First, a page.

05 December, 2017
A Home Workout for Beginner College Students
Many students think that going away to college dooms them to acquiring the dreaded freshman 15. On the contrary, maintaining a regular exercise regimen can help keep you on a healthy path as you hit the books this semester. While most dorm rooms are extremely small and lack any fitness equipment, this doesn't mean you can't stay in shape. Try this beginner workout routine to keep you fit while you’re away at school.
How to Put it Together
The workout program detailed below should last about 30 minutes and can be completed at a moderate intensity up to five times each week. Begin by performing one set of each exercise and gradually increase to two or three sets as the routine becomes easier. If any of the exercises cause increased pain, be sure to stop them immediately to lower your risk of an injury.
Start your workout with a brief warm up. Start by jogging in place for 5 to 10 minutes. Try to keep a quick pace and stay in one spot on the floor as you do this. Then, add in a few starter exercises to get your heart rate up. Jumping jacks, push-ups or mini-squats are easy ones to begin with and 1 to 2 minutes of each suffices.
Toe Taps are an easy plyometric exercise that don’t require much space or equipment.
HOW TO DO IT: Stand facing a chair and quickly lift your right leg in the air as you tap your right foot on the seat. Then, bring your right leg back down as you lift your left foot to the chair in the same fashion. Continue to alternate legs continuously for 30 seconds while keeping your trunk upright. Attempt two to three sets of toe taps per workout.
Planks are a great way to activate the abdominal muscles in your core.
HOW TO DO IT: Lie on your stomach with both forearms on the ground under your chest. Lift your body into the air as you rise up onto your toes. When your spine is completely straight, squeeze your stomach muscles without holding your breath. Maintain this position for 20 to 30 seconds before relaxing. Try five to 10 planks in one sitting.
This simple variation of a squat will help strengthen and tone the quadriceps muscles in your thighs.
HOW TO DO IT: Stand with your back to a smooth wall or door and your feet approximately 12 inches away from it. Lean your shoulders and butt against the surface and let your knees bend as you slowly slide down. When your knees bend to a 90 degree angle, stop and hold for 10 seconds before sliding back up again. Do two to three sets of 10 repetitions of the wall squats per workout.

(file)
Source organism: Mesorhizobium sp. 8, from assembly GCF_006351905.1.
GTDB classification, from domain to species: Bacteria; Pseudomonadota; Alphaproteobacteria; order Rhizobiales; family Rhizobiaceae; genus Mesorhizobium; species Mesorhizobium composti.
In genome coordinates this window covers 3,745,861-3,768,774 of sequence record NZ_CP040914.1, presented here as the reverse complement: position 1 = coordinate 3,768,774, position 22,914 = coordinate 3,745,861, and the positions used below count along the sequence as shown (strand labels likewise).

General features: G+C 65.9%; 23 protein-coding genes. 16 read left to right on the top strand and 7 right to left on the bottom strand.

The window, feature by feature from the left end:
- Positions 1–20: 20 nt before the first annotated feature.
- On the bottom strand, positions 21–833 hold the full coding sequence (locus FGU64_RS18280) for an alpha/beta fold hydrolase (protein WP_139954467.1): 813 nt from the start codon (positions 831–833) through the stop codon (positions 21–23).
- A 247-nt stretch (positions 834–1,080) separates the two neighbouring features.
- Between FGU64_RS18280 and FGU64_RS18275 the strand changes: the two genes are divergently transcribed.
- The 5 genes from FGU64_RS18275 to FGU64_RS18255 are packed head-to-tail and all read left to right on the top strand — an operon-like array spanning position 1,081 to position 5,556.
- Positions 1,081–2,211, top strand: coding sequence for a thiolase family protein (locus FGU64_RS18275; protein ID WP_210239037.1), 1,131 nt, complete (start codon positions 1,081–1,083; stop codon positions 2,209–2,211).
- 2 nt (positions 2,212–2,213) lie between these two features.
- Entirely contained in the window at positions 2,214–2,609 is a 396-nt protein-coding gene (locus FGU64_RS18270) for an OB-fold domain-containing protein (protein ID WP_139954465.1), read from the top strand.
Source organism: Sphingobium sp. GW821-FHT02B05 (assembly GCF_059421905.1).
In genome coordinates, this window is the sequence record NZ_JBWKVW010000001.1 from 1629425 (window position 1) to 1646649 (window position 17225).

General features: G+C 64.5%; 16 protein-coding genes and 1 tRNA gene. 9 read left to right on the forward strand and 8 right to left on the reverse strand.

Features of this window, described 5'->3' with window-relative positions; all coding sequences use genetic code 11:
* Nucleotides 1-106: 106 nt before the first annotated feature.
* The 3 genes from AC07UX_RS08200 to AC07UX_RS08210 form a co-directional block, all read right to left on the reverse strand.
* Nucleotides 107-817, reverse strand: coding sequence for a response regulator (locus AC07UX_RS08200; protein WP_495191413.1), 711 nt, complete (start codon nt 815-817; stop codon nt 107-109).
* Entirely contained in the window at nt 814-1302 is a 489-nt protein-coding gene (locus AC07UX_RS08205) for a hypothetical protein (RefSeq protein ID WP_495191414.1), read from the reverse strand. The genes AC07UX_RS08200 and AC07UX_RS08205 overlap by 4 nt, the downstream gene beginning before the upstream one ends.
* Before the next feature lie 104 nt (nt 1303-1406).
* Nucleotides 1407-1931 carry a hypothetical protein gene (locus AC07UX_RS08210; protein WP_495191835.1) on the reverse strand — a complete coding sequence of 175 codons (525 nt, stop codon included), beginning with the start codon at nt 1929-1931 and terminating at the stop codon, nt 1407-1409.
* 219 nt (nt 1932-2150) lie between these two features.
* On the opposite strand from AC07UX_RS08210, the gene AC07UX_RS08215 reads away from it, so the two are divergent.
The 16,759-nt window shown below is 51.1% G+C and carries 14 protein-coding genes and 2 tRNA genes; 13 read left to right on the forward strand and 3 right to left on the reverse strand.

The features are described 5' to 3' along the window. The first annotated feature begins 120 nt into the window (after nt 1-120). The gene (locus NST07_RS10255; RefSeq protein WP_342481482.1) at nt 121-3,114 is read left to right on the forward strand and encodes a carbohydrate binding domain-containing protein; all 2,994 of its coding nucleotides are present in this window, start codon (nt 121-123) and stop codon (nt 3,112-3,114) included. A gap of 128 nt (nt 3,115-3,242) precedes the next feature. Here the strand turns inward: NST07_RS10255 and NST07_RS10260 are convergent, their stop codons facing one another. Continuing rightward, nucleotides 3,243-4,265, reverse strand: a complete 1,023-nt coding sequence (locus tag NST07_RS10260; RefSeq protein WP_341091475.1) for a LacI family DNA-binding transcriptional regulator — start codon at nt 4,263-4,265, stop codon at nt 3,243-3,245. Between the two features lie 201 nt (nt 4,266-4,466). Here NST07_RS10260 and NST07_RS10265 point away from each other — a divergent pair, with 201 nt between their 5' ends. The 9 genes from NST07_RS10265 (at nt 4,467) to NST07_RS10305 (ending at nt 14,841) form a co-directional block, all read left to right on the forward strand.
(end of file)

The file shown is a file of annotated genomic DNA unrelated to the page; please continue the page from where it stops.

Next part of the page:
Burpees target your shoulder, chest and quad muscles while also incorporating a cardio component.
HOW TO DO IT: Start in a standing position and then lower your hands to the floor beside your shoulders. Kick your feet backwards into a plank and then perform a push-up on the floor. Next, bring your feet forward under your stomach and then quickly jump straight up with your arms overhead. Continue to quickly cycle between these positions while completing two to three sets of 10 burpees.
This oddly named exercise activates your shoulder blade, glute, and core muscles without needing much square footage.
HOW TO DO IT: Get onto your hands and knees on the floor. Begin by squeezing your stomach muscles and flattening your low back. Then, lift your right arm off the ground and over your head as you extend your left leg behind you. Hold your extremities in this position for 10 seconds before lowering them back down and repeating the motion with the opposite arm and leg. Try two to three sets of 10 repetitions of the exercise on each side.
- Sports Biomechanics: An Electromyographic Comparison of a Modified Version of the Plank with a Long Lever and Posterior Tilt Versus the Traditional Plank Exercise
- American College of Sports Medicine: Quantity and Quality of Exercise for Developing and Maintaining Cardiorespiratory, Musculoskeletal, and Neuromotor Fitness in Apparently Healthy Adults: Guidance for Prescribing Exercise